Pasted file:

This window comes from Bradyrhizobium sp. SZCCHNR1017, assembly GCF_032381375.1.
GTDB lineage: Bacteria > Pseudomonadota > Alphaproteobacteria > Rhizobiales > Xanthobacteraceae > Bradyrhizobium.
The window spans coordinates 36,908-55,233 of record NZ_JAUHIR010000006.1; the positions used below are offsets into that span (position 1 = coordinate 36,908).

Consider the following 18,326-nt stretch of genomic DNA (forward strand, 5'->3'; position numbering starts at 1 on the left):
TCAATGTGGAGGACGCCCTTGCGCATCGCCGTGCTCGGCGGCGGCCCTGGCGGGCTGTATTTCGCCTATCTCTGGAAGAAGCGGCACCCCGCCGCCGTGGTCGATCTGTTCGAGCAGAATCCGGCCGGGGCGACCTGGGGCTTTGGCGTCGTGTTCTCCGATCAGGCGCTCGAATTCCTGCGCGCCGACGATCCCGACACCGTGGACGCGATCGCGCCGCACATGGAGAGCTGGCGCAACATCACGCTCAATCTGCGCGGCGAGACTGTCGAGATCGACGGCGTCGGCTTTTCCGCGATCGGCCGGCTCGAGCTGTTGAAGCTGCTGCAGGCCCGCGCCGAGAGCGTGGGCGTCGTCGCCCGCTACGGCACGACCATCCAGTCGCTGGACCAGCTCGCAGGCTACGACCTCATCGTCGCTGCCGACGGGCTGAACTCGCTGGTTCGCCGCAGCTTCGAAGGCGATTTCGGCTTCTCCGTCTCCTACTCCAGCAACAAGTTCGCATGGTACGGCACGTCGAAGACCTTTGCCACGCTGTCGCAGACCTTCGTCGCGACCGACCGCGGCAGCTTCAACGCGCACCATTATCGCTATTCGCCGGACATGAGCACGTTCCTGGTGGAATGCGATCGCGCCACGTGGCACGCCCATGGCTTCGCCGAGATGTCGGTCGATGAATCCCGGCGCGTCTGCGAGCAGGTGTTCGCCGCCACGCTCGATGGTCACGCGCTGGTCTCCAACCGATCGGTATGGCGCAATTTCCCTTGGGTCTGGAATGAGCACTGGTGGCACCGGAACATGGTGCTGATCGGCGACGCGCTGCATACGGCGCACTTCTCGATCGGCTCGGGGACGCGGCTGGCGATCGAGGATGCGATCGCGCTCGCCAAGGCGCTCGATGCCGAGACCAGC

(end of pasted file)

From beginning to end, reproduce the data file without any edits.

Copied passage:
This window comes from Bradyrhizobium sp. SZCCHNR1017, assembly GCF_032381375.1.
GTDB lineage: Bacteria > Pseudomonadota > Alphaproteobacteria > Rhizobiales > Xanthobacteraceae > Bradyrhizobium.
The window spans coordinates 36,908-55,233 of record NZ_JAUHIR010000006.1; the positions used below are offsets into that span (position 1 = coordinate 36,908).

Consider the following 18,326-nt stretch of genomic DNA (forward strand, 5'->3'; position numbering starts at 1 on the left):
TCAATGTGGAGGACGCCCTTGCGCATCGCCGTGCTCGGCGGCGGCCCTGGCGGGCTGTATTTCGCCTATCTCTGGAAGAAGCGGCACCCCGCCGCCGTGGTCGATCTGTTCGAGCAGAATCCGGCCGGGGCGACCTGGGGCTTTGGCGTCGTGTTCTCCGATCAGGCGCTCGAATTCCTGCGCGCCGACGATCCCGACACCGTGGACGCGATCGCGCCGCACATGGAGAGCTGGCGCAACATCACGCTCAATCTGCGCGGCGAGACTGTCGAGATCGACGGCGTCGGCTTTTCCGCGATCGGCCGGCTCGAGCTGTTGAAGCTGCTGCAGGCCCGCGCCGAGAGCGTGGGCGTCGTCGCCCGCTACGGCACGACCATCCAGTCGCTGGACCAGCTCGCAGGCTACGACCTCATCGTCGCTGCCGACGGGCTGAACTCGCTGGTTCGCCGCAGCTTCGAAGGCGATTTCGGCTTCTCCGTCTCCTACTCCAGCAACAAGTTCGCATGGTACGGCACGTCGAAGACCTTTGCCACGCTGTCGCAGACCTTCGTCGCGACCGACCGCGGCAGCTTCAACGCGCACCATTATCGCTATTCGCCGGACATGAGCACGTTCCTGGTGGAATGCGATCGCGCCACGTGGCACGCCCATGGCTTCGCCGAGATGTCGGTCGATGAATCCCGGCGCGTCTGCGAGCAGGTGTTCGCCGCCACGCTCGATGGTCACGCGCTGGTCTCCAACCGATCGGTATGGCGCAATTTCCCTTGGGTCTGGAATGAGCACTGGTGGCACCGGAACATGGTGCTGATCGGCGACGCGCTGCATACGGCGCACTTCTCGATCGGCTCGGGGACGCGGCTGGCGATCGAGGATGCGATCGCGCTCGCCAAGGCGCTCGATGCCGAGACCAGC